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games, fun and fitness

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games, fun and fitness

Going online for fun and diversion – what’s that mean, anyway?

Pew Research asks about the Internet and ‘fun’.   New this month: The Internet as Diversion and Destination, offering the results of a survey about the use of the Internet, with answers by age to a question: "Did you go ever go online for no particular reason, just for fun, or to pass the time?" They also asked about whether they did so "yesterday," the day before they were surveyed – which is cute, but "yesterday" as a source of meaningful information is, well, so yesterday. The headliner was about the 53% percent of young adults (18-29) who admitted that yesterday they did, while only 27% of boomers and 12% of seniors allocated a piece of their yesterday for this, uh, purpose. This is a frustrating question that Pew does not analyze, nor does it probe further, so speculation clearly is expected.

Can Caregivers “Game” Their Stress Away?

11/17/2011

Being a caregiver is the toughest job that no one ever talks about.

According to the National Alliance for Caregiving and AARP, more than 65 million Americans are caregivers to family members with a vast array of illnesses, including Alzheimer’s disease, advanced diabetes, Parkinson’s disease and many others.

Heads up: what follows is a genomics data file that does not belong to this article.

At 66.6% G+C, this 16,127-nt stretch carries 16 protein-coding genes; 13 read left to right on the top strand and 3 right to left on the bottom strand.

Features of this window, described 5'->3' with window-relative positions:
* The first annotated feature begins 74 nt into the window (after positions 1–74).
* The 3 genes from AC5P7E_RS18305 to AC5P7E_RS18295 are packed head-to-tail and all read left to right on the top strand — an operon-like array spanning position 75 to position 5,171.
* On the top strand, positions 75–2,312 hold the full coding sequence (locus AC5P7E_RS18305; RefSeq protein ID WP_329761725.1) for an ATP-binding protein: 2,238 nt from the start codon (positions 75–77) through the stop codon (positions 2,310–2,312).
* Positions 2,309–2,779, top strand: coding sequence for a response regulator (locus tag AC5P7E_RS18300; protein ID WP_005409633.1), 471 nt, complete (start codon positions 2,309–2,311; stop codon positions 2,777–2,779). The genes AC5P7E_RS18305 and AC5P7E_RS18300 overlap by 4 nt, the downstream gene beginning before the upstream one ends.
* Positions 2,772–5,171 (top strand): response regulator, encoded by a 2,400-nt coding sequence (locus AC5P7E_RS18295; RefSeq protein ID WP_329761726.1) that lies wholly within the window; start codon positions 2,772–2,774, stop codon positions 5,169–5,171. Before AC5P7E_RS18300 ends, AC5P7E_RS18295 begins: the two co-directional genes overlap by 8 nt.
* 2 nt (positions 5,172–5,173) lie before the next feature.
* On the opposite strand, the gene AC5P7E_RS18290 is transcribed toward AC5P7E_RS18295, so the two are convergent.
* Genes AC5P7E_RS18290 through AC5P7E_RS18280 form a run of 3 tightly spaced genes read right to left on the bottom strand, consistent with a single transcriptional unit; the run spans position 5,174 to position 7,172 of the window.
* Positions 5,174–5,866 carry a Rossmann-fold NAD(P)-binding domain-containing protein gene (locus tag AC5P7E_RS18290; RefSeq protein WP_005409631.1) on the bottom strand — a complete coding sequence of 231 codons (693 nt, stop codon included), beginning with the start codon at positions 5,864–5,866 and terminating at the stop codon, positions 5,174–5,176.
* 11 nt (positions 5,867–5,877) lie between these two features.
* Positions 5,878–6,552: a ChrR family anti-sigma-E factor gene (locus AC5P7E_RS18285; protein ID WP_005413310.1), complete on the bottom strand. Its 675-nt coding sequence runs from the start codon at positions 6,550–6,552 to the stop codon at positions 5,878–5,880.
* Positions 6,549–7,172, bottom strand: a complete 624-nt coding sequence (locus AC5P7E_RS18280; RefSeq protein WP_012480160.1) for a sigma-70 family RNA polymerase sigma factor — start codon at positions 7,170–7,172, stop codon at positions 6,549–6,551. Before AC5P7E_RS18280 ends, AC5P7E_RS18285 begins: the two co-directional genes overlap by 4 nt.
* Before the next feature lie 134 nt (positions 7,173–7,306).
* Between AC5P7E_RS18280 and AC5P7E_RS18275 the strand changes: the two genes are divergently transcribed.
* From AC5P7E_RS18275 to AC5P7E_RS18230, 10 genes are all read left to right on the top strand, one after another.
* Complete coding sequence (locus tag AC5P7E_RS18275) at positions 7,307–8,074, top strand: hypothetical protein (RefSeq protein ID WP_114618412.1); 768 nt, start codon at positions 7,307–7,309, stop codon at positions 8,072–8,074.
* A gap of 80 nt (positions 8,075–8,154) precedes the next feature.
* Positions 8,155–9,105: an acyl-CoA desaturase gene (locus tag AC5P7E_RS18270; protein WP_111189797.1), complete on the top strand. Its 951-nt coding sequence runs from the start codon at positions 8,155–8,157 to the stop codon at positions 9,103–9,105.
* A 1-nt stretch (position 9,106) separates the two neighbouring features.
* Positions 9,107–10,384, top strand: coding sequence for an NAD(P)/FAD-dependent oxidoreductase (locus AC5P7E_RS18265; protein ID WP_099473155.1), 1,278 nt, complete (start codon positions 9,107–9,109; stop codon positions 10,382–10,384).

Who will develop the Kinect caregiving app?


Two disruptive technologies now in one company -- Skype and Kinect.  Looking back at the past year of technologies that could make a difference in the lives of older adults, I have often thought that Skype and Kinect, not smartphones and tablets, might be the two most significant. Skype because it brings long distance families together (so many examples!) and Kinect because it enables an interaction without the limitations of a mouse, keyboard, or controller. Now both of these are Microsoft's -- and once they've figured out how to commercialize them, we can expect Microsoft, as they have throughout their history, to treat them like platforms for a broad ecosystem of willing partners to extend into new applications.  And therefore, there will be apps that make a difference in the lives of older adults.

Aging in Place Technology Watch April 2011 Newsletter


When disruptive tech disrupts -- hindsight is 20-20.  Even famous executives like Michael Dell can be surprised by market change -- his comment about the rise of the tablet: "I didn't completely see that coming" made me wonder a bit about his marketing staff. But it was his remark about Android that made me pause: "if you look at 18 months ago, Android phones were like, "What is that?" And now there are more Android phones than iPhones." Consider this description from another WSJ article, which notes that "the handset logs calling data, messaging activity, search requests and online activities. Many smartphones also come equipped with sensors to record movements, sense its proximity to other people with phones, detect light levels, and take pictures or video. It usually also has a compass, a gyroscope and an accelerometer to sense rotation and direction." And Android phones support voice-activated search, e-mail response, and navigation. It would not be unreasonable to expect all smart phones to do all of these things, oh, maybe by next Thursday. And the following version may be quite usable. 

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